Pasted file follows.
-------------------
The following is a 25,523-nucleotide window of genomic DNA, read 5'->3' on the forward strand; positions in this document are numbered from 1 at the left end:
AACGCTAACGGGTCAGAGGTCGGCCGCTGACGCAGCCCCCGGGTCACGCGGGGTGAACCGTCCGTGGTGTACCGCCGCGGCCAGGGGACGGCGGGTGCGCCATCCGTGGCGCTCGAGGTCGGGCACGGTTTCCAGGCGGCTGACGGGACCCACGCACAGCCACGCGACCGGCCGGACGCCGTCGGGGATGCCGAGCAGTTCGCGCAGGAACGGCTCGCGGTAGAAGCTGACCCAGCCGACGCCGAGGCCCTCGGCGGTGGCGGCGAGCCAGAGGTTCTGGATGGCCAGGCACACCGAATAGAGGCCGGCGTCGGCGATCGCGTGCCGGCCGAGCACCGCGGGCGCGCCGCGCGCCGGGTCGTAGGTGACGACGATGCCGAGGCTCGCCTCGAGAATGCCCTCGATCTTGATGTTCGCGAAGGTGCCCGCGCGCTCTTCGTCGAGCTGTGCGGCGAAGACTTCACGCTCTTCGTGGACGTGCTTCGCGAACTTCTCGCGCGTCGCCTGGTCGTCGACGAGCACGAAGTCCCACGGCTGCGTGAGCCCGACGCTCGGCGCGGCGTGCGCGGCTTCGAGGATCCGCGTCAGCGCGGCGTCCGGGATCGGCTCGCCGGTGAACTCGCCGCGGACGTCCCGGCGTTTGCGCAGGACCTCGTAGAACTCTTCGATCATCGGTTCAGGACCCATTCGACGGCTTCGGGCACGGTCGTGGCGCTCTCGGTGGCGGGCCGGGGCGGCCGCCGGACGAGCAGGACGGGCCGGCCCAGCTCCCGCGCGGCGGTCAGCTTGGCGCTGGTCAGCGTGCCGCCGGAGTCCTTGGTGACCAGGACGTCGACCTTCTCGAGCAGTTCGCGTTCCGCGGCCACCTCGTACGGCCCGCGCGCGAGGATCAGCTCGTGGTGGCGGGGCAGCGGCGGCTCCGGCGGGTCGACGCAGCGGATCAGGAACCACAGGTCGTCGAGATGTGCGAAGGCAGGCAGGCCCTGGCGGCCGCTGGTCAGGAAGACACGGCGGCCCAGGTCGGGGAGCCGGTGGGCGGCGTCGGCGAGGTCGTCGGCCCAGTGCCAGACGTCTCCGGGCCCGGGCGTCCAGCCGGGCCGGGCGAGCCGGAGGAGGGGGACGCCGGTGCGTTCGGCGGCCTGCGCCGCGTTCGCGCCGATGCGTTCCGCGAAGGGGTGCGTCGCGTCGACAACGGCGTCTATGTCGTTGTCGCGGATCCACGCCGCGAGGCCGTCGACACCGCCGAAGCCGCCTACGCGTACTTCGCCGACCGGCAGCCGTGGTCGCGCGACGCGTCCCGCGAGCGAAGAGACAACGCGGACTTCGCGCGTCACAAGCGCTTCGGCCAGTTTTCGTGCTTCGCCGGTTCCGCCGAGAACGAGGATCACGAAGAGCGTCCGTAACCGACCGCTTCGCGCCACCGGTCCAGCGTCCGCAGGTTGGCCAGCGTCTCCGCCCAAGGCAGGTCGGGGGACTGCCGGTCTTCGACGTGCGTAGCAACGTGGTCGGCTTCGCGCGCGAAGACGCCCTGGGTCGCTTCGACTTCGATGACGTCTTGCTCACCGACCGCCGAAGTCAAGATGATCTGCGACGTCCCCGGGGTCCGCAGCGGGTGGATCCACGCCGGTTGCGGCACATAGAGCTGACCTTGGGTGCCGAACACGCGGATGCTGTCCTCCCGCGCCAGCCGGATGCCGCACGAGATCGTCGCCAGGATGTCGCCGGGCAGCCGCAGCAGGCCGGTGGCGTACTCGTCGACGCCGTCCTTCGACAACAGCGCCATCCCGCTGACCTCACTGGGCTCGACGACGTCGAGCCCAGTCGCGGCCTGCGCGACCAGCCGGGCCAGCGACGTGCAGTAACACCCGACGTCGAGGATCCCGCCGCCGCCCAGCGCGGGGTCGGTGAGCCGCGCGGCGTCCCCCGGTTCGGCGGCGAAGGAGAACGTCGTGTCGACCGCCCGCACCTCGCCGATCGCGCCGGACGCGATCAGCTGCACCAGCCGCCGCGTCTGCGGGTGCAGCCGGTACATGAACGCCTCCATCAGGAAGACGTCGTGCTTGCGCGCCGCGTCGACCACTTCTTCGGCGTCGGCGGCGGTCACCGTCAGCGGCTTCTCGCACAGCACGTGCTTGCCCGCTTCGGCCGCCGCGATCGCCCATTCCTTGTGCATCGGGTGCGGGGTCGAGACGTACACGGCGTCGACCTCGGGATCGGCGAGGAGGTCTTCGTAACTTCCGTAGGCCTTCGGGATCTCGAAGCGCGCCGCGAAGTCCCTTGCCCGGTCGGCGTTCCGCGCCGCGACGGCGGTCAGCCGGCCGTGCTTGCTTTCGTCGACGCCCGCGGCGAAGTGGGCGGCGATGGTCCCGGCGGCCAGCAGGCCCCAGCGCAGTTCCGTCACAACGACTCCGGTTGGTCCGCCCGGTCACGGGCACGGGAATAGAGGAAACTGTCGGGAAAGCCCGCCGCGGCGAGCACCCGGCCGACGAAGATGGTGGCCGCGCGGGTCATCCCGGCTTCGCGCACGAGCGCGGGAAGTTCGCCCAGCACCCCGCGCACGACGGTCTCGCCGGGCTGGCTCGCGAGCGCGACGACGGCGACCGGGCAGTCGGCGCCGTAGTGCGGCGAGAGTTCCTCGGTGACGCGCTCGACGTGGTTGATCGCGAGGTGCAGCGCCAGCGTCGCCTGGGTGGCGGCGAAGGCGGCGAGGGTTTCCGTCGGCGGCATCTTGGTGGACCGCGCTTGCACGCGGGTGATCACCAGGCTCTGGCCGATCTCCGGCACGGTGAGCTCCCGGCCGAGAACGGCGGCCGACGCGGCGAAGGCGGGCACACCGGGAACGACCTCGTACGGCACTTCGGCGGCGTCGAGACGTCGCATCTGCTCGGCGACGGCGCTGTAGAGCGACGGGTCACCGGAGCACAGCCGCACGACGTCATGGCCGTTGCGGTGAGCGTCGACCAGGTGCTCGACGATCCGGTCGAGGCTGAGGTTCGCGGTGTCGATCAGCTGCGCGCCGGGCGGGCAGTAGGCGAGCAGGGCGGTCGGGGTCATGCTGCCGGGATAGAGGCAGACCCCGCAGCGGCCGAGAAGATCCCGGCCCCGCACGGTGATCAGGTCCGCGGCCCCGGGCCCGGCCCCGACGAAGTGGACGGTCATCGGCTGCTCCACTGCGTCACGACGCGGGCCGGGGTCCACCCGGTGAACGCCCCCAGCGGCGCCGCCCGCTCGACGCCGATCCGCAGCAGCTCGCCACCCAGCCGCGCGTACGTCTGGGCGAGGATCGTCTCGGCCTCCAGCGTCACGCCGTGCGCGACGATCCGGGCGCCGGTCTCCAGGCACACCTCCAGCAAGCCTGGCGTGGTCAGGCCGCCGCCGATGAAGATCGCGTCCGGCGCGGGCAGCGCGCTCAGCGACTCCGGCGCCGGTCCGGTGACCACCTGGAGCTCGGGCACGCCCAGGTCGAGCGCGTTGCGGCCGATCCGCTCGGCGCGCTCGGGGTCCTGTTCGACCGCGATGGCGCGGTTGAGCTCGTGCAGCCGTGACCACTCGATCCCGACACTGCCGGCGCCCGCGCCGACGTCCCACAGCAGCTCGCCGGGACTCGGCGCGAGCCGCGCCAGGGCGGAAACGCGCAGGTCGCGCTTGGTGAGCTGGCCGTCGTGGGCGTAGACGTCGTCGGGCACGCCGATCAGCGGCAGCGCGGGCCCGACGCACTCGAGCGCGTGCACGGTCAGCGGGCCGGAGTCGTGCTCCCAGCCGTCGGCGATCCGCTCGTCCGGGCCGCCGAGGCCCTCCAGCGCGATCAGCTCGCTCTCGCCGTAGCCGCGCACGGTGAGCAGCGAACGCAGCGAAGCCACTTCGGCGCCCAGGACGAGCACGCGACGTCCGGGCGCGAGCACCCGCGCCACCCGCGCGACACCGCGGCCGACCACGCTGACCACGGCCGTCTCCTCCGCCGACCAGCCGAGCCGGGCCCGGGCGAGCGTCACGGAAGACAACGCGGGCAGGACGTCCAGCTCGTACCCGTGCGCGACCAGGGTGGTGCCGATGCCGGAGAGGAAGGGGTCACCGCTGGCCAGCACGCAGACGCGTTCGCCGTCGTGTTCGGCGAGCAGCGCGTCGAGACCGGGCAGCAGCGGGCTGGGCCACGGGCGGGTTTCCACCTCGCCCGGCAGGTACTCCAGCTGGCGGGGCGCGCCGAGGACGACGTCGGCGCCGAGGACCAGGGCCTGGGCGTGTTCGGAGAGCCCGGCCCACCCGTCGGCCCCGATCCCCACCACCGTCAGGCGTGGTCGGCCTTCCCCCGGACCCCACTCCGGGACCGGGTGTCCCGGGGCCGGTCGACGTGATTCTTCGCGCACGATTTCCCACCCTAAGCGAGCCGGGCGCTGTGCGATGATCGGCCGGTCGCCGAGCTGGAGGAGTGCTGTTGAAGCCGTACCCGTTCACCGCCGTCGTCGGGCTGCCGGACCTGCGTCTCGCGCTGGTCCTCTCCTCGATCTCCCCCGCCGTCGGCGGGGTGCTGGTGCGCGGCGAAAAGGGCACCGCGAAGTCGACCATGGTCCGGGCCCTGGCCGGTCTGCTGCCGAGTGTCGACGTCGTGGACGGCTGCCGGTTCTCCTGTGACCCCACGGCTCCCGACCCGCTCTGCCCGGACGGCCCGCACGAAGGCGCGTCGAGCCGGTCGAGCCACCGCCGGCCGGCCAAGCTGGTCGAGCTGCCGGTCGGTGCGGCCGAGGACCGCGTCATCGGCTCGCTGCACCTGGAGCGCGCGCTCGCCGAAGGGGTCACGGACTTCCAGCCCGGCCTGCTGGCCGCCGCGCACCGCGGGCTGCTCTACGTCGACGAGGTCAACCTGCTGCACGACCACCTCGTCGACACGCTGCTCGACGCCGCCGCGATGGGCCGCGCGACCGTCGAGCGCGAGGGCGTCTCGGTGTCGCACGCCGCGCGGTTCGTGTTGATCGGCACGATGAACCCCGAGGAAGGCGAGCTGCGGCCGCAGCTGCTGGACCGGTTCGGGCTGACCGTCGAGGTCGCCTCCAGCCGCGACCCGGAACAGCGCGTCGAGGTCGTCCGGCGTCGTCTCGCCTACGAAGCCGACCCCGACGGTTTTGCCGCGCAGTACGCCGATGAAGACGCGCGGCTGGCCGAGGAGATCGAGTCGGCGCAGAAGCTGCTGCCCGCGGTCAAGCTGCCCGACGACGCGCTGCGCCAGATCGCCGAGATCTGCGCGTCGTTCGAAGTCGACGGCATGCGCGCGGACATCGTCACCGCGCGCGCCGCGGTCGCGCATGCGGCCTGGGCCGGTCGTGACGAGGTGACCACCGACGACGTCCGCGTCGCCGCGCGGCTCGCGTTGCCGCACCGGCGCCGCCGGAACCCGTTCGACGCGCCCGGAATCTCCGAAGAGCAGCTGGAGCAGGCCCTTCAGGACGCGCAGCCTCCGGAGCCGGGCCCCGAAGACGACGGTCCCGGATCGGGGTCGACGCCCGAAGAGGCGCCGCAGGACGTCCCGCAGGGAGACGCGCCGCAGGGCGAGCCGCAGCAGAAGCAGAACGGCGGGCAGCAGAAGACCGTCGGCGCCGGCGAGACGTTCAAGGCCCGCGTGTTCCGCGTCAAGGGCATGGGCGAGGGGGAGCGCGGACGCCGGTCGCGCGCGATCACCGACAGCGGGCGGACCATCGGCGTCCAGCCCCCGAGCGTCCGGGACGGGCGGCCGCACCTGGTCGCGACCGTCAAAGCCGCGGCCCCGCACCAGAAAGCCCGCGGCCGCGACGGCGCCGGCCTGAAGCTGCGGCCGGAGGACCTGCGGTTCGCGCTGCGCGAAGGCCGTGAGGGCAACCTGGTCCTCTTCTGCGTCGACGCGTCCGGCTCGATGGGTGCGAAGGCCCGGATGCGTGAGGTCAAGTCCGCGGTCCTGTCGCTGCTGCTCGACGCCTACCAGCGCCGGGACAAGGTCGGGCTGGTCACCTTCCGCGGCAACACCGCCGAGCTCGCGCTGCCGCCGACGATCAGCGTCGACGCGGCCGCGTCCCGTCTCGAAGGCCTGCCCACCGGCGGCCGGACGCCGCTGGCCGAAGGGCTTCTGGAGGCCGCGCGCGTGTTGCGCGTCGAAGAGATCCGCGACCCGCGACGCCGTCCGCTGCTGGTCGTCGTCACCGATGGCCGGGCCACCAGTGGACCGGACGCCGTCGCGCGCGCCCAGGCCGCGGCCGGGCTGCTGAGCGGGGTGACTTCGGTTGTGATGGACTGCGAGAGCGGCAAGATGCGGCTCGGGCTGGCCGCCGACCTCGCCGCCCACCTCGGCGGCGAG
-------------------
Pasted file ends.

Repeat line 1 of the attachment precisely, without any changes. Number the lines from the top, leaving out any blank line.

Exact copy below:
The following is a 25,523-nucleotide window of genomic DNA, read 5'->3' on the forward strand; positions in this document are numbered from 1 at the left end: